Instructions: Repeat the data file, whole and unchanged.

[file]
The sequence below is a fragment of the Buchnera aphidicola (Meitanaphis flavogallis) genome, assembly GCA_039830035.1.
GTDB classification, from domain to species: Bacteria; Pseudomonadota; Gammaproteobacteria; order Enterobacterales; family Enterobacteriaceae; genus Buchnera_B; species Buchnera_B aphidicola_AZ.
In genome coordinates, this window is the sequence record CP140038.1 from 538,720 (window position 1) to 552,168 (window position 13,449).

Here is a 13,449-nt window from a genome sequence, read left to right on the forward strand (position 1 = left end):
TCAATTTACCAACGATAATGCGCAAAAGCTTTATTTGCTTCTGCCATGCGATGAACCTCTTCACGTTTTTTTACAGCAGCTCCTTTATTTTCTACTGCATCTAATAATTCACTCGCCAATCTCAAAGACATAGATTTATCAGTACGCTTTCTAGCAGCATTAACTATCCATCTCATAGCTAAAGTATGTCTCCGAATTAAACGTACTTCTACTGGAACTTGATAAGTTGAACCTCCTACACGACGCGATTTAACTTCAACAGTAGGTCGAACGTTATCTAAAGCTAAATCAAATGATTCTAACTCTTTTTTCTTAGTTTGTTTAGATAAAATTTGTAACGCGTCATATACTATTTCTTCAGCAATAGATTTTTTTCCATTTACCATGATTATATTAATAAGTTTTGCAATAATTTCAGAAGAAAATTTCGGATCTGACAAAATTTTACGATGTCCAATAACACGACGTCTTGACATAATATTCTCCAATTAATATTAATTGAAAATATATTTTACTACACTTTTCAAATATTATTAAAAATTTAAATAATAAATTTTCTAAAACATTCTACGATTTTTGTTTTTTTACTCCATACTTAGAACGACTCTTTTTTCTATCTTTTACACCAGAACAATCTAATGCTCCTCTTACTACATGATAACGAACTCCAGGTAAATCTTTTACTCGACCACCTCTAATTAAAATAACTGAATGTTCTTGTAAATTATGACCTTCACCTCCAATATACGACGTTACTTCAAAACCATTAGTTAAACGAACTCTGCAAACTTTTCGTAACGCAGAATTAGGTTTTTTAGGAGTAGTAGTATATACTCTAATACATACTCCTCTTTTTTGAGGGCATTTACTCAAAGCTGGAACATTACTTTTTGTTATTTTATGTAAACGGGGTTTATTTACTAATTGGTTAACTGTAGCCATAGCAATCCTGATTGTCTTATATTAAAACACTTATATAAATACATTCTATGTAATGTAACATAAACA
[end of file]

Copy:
The sequence below is a fragment of the Buchnera aphidicola (Meitanaphis flavogallis) genome, assembly GCA_039830035.1.
GTDB classification, from domain to species: Bacteria; Pseudomonadota; Gammaproteobacteria; order Enterobacterales; family Enterobacteriaceae; genus Buchnera_B; species Buchnera_B aphidicola_AZ.
In genome coordinates, this window is the sequence record CP140038.1 from 538,720 (window position 1) to 552,168 (window position 13,449).

Here is a 13,449-nt window from a genome sequence, read left to right on the forward strand (position 1 = left end):
TCAATTTACCAACGATAATGCGCAAAAGCTTTATTTGCTTCTGCCATGCGATGAACCTCTTCACGTTTTTTTACAGCAGCTCCTTTATTTTCTACTGCATCTAATAATTCACTCGCCAATCTCAAAGACATAGATTTATCAGTACGCTTTCTAGCAGCATTAACTATCCATCTCATAGCTAAAGTATGTCTCCGAATTAAACGTACTTCTACTGGAACTTGATAAGTTGAACCTCCTACACGACGCGATTTAACTTCAACAGTAGGTCGAACGTTATCTAAAGCTAAATCAAATGATTCTAACTCTTTTTTCTTAGTTTGTTTAGATAAAATTTGTAACGCGTCATATACTATTTCTTCAGCAATAGATTTTTTTCCATTTACCATGATTATATTAATAAGTTTTGCAATAATTTCAGAAGAAAATTTCGGATCTGACAAAATTTTACGATGTCCAATAACACGACGTCTTGACATAATATTCTCCAATTAATATTAATTGAAAATATATTTTACTACACTTTTCAAATATTATTAAAAATTTAAATAATAAATTTTCTAAAACATTCTACGATTTTTGTTTTTTTACTCCATACTTAGAACGACTCTTTTTTCTATCTTTTACACCAGAACAATCTAATGCTCCTCTTACTACATGATAACGAACTCCAGGTAAATCTTTTACTCGACCACCTCTAATTAAAATAACTGAATGTTCTTGTAAATTATGACCTTCACCTCCAATATACGACGTTACTTCAAAACCATTAGTTAAACGAACTCTGCAAACTTTTCGTAACGCAGAATTAGGTTTTTTAGGAGTAGTAGTATATACTCTAATACATACTCCTCTTTTTTGAGGGCATTTACTCAAAGCTGGAACATTACTTTTTGTTATTTTATGTAAACGGGGTTTATTTACTAATTGGTTAACTGTAGCCATAGCAATCCTGATTGTCTTATATTAAAACACTTATATAAATACATTCTATGTAATGTAACATAAACA